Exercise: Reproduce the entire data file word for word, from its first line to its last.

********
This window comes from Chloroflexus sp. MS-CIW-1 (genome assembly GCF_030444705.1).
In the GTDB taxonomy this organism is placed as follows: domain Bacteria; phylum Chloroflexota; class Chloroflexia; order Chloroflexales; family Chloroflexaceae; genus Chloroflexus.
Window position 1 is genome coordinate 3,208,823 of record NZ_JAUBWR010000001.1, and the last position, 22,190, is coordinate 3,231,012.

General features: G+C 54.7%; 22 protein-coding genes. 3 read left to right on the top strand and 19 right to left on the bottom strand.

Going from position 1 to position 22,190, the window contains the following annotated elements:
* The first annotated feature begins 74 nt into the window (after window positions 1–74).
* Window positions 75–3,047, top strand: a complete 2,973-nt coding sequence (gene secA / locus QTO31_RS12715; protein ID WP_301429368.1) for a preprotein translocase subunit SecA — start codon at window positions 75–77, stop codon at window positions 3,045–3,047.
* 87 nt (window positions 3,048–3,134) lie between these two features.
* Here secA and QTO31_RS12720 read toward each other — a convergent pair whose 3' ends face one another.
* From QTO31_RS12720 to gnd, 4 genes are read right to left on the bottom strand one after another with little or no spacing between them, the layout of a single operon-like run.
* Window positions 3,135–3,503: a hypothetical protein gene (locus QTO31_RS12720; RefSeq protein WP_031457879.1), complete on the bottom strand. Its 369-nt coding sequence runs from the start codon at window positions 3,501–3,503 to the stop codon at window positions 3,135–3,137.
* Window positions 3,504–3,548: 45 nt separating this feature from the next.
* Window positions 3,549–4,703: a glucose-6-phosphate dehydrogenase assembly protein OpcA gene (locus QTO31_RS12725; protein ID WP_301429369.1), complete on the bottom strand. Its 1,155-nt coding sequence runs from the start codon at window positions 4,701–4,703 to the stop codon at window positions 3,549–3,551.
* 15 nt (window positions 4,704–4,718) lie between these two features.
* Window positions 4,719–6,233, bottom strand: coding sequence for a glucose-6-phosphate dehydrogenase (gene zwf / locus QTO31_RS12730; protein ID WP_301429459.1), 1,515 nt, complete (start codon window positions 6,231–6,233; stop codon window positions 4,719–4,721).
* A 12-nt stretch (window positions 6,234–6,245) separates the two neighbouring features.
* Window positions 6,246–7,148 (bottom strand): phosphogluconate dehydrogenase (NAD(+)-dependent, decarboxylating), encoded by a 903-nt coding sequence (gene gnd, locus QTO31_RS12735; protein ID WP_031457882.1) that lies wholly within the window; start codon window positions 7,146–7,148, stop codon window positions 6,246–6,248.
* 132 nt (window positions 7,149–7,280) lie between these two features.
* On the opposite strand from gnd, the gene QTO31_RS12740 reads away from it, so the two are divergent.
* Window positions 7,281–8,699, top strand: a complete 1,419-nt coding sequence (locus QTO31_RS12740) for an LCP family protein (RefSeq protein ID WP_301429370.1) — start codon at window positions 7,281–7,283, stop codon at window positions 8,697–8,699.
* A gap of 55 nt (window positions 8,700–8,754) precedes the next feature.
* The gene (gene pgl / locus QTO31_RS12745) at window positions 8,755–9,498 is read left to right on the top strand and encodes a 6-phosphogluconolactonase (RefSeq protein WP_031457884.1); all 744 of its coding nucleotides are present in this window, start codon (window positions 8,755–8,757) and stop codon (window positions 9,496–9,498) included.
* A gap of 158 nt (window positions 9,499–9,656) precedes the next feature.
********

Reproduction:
This window comes from Chloroflexus sp. MS-CIW-1 (genome assembly GCF_030444705.1).
In the GTDB taxonomy this organism is placed as follows: domain Bacteria; phylum Chloroflexota; class Chloroflexia; order Chloroflexales; family Chloroflexaceae; genus Chloroflexus.
Window position 1 is genome coordinate 3,208,823 of record NZ_JAUBWR010000001.1, and the last position, 22,190, is coordinate 3,231,012.

General features: G+C 54.7%; 22 protein-coding genes. 3 read left to right on the top strand and 19 right to left on the bottom strand.

Going from position 1 to position 22,190, the window contains the following annotated elements:
* The first annotated feature begins 74 nt into the window (after window positions 1–74).
* Window positions 75–3,047, top strand: a complete 2,973-nt coding sequence (gene secA / locus QTO31_RS12715; protein ID WP_301429368.1) for a preprotein translocase subunit SecA — start codon at window positions 75–77, stop codon at window positions 3,045–3,047.
* 87 nt (window positions 3,048–3,134) lie between these two features.
* Here secA and QTO31_RS12720 read toward each other — a convergent pair whose 3' ends face one another.
* From QTO31_RS12720 to gnd, 4 genes are read right to left on the bottom strand one after another with little or no spacing between them, the layout of a single operon-like run.
* Window positions 3,135–3,503: a hypothetical protein gene (locus QTO31_RS12720; RefSeq protein WP_031457879.1), complete on the bottom strand. Its 369-nt coding sequence runs from the start codon at window positions 3,501–3,503 to the stop codon at window positions 3,135–3,137.
* Window positions 3,504–3,548: 45 nt separating this feature from the next.
* Window positions 3,549–4,703: a glucose-6-phosphate dehydrogenase assembly protein OpcA gene (locus QTO31_RS12725; protein ID WP_301429369.1), complete on the bottom strand. Its 1,155-nt coding sequence runs from the start codon at window positions 4,701–4,703 to the stop codon at window positions 3,549–3,551.
* 15 nt (window positions 4,704–4,718) lie between these two features.
* Window positions 4,719–6,233, bottom strand: coding sequence for a glucose-6-phosphate dehydrogenase (gene zwf / locus QTO31_RS12730; protein ID WP_301429459.1), 1,515 nt, complete (start codon window positions 6,231–6,233; stop codon window positions 4,719–4,721).
* A 12-nt stretch (window positions 6,234–6,245) separates the two neighbouring features.
* Window positions 6,246–7,148 (bottom strand): phosphogluconate dehydrogenase (NAD(+)-dependent, decarboxylating), encoded by a 903-nt coding sequence (gene gnd, locus QTO31_RS12735; protein ID WP_031457882.1) that lies wholly within the window; start codon window positions 7,146–7,148, stop codon window positions 6,246–6,248.
* 132 nt (window positions 7,149–7,280) lie between these two features.
* On the opposite strand from gnd, the gene QTO31_RS12740 reads away from it, so the two are divergent.
* Window positions 7,281–8,699, top strand: a complete 1,419-nt coding sequence (locus QTO31_RS12740) for an LCP family protein (RefSeq protein ID WP_301429370.1) — start codon at window positions 7,281–7,283, stop codon at window positions 8,697–8,699.
* A gap of 55 nt (window positions 8,700–8,754) precedes the next feature.
* The gene (gene pgl / locus QTO31_RS12745) at window positions 8,755–9,498 is read left to right on the top strand and encodes a 6-phosphogluconolactonase (RefSeq protein WP_031457884.1); all 744 of its coding nucleotides are present in this window, start codon (window positions 8,755–8,757) and stop codon (window positions 9,496–9,498) included.
* A gap of 158 nt (window positions 9,499–9,656) precedes the next feature.